Day tripper: places to visit that are under a few hours from Cork City
This is a new series in which I’ll be exploring different parts of the country each week. So, please feel free to share your suggestions for places worthy of a visit!
Corkonians will tell you that Rebel County is “the real capital” of Ireland. Factually, we know this isn’t so, but blessed with some of the country’s best food, views and people, either way, it’s definitely worth a visit.
With intercounty travel now firmly back on the table, our summer schedules are quickly filling up, but having left our plans to the 11th hour, most places seem to already be at capacity for the next few months.
All is not lost though as there are plenty of things to eat, see and do that are only a few hours (or less!) from Cork City. So, you can still adventure to your heart’s content, even if you didn’t manage to secure accommodation and the likes ahead of time.
The answer? Day trips. The perfect compromise between staying and going, you’ll be able to explore a new part of the country without having to worry about any of the other faff that usually comes with organising a trip away.
Starlight kayak tour on Ireland’s glow-in-the-dark lake
Kayaking on Lough Hyne is an experience like no other – not only is it Europe’s only inland salt water lake and Ireland’s first marine reserve, but it also glows in the dark. Yes, really. Opt for the starlight tour and you’ll be treated to a first-row view of the action the likes of which will leave you reaching for the camera… the pics rarely do it justice though.
Snap a photo of the Galley Head Lighthouse
A friendly seaside village at the heart of West Cork, Clonakilty is renowned for its Irish hospitality. Famed for its black pudding, it’s the Galley Head Lighthouse that I recommend making the trip out for. While there are no public tours of the lighthouse, it is open during Heritage Week each year in late August. Even from the outside, there are photo ops aplenty though.
Surfing at Inchydoney Beach
Just a stone’s throw away from Clonakilty, Inchydoney Beach is the perfect spot to catch a wave or two. A haven for water lovers, the local surf school offers lessons to guests of all ages and levels of competence. Wet suits and surfboards are provided too so all you need is your sense of adventure.
Visit a UNESCO Global Geopark
Around an hour and a half’s drive from Cork city, you’ll find the Copper Coast Geopark A UNESCO Global Geopark it stretches along the coastline for 25km. Named after the 19th-century copper mines that lie at the heart of the cliffs, you can take in the sights via one of the many walking/audio trails.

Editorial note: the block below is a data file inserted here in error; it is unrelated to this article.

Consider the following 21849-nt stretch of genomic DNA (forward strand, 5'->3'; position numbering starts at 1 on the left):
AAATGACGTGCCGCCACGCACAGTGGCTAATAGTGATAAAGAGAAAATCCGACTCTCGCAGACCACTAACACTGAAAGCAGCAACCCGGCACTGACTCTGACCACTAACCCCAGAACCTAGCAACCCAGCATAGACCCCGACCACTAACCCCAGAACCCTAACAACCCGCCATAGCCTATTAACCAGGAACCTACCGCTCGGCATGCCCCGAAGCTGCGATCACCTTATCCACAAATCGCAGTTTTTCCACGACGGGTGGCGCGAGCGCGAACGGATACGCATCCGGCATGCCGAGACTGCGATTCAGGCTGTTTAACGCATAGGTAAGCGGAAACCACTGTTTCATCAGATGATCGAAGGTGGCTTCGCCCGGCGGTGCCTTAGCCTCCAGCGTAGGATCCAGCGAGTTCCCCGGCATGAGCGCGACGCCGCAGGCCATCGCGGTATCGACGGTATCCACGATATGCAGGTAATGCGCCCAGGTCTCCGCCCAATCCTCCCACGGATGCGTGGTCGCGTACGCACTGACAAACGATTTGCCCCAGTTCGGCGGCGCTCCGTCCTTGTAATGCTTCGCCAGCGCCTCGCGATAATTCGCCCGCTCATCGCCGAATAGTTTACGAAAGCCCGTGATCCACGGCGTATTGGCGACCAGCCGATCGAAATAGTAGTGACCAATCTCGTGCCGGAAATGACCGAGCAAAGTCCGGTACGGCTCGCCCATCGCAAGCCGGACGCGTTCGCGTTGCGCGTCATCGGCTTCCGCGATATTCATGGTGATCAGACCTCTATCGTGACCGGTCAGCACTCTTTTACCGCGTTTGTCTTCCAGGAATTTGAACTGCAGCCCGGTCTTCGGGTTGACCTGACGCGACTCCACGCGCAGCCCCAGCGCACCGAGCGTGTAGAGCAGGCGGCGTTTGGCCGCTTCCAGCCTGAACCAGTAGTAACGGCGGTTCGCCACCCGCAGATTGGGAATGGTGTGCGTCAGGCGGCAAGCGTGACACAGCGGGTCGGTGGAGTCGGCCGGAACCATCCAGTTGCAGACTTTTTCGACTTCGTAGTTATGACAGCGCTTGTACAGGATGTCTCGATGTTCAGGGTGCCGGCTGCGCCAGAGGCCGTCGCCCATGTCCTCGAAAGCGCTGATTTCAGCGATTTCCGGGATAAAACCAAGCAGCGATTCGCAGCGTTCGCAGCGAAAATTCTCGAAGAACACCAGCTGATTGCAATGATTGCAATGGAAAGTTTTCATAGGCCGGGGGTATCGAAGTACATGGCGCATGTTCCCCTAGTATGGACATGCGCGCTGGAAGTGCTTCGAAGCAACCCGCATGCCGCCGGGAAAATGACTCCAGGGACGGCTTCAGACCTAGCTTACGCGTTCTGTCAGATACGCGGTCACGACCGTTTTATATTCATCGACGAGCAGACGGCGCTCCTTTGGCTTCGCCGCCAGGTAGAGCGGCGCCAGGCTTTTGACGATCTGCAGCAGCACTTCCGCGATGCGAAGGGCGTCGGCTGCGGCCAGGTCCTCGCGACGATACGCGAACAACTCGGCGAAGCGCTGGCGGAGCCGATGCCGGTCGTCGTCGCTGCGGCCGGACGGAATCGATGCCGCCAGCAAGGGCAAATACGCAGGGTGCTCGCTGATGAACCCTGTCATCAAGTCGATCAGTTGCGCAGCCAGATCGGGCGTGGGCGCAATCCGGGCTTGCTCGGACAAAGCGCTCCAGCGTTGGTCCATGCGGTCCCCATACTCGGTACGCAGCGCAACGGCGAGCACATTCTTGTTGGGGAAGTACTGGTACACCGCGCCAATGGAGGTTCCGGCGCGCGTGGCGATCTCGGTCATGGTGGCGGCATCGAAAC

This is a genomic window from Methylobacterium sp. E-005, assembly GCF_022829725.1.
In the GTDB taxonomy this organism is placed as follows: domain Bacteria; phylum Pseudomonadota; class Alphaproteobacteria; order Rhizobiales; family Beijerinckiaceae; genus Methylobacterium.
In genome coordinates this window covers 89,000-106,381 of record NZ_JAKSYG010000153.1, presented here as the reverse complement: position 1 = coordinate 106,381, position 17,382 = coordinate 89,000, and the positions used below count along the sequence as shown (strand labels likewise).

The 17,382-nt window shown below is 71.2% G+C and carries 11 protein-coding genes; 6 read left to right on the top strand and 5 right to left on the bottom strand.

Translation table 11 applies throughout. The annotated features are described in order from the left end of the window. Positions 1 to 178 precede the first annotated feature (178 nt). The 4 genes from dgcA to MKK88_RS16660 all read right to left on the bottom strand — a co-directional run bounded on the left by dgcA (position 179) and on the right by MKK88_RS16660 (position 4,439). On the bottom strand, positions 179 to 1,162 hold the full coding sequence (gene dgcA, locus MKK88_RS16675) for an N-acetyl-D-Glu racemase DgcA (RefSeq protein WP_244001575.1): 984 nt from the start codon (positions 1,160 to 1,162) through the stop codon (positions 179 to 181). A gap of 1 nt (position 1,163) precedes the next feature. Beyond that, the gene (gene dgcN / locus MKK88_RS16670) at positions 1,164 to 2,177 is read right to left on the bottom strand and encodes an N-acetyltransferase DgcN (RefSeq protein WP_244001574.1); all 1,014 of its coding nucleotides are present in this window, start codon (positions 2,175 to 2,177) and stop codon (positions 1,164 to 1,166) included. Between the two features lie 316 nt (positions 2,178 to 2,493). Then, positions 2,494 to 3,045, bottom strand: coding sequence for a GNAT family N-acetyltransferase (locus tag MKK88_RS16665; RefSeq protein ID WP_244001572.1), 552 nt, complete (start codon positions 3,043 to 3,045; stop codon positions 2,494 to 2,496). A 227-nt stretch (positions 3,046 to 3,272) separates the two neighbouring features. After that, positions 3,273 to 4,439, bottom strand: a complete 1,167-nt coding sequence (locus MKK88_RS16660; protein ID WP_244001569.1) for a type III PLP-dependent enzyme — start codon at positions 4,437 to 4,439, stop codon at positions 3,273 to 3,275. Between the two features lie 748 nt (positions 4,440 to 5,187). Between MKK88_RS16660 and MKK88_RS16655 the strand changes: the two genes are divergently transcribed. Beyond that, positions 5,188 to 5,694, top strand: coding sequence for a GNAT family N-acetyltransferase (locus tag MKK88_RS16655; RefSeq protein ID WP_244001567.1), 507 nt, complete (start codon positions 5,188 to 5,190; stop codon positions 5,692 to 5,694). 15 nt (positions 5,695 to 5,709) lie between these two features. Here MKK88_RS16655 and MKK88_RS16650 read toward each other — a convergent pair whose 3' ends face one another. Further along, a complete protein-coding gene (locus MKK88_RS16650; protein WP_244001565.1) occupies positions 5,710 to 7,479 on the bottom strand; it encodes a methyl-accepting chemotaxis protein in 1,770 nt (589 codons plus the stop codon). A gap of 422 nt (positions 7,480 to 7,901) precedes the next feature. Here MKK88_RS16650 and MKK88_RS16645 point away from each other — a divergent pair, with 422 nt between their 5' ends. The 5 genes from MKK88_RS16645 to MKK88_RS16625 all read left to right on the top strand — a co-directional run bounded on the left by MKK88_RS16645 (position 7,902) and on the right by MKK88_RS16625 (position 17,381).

Boat out to Garinish Island
Very familiar to horticulturists and tree lovers, Garinish Island is a cornucopia of vegetation. Nestled snugly in the sheltered harbour of Glengarriff in Bantry Bay, it’s often referred to as a garden of rare beauty. On the island, pathways wind around the landscape leading visitors to any number of beautiful buildings – including the Grecian temple, the clock tower, the casita and an original Martello Tower.
Take in the history in Cobh
Probably best known for being the “last port of call” for the famous RMS Titanic, Cobh offers up a wealth of knowledge on the ill-fated ship. Steeped in history, the Victorian promenade and bandstand is a great spot to stop and enjoy ice cream too – if the weather cooperates that is.
Go whale watching
Head down to Courtmacsherry and book in for one of the Atlantic whale and dolphin watching tours. Captained by experienced, professional skippers, they know all the best locations to spot some wildlife. Observe fin whales, humpback whales, minke whales, common dolphins, basking sharks, harbour porpoise and sunfish amongst other marine life. Food at Monks Lane restaurant is a must after a day out at sea.
Sample the local food offering
Easily recognised by its colourful streetscapes, Kinsale is always a good idea – particularly for foodies who should make sure that one of the local food tours is on the agenda. Offering two different options, you can choose from the original walking food tour or opt for a foraging and picnic tour instead. The latter also incorporates food tasting and coastal foraging as well.
Meander along Gougane Barra
Get your fill of Irish folklore at Gougane Barra. The site of St Finbarr’s first monastic community, legend has it that he was met by an enormous serpent called Lú on arrival. Somewhat put out at not having the lake to himself anymore, he’s believed to have torn a chalice from St Finbarr’s hands as he was celebrating mass one day. Needless to say, the snake was quickly banished, but while Lú has departed, the ruins of the monastery remain.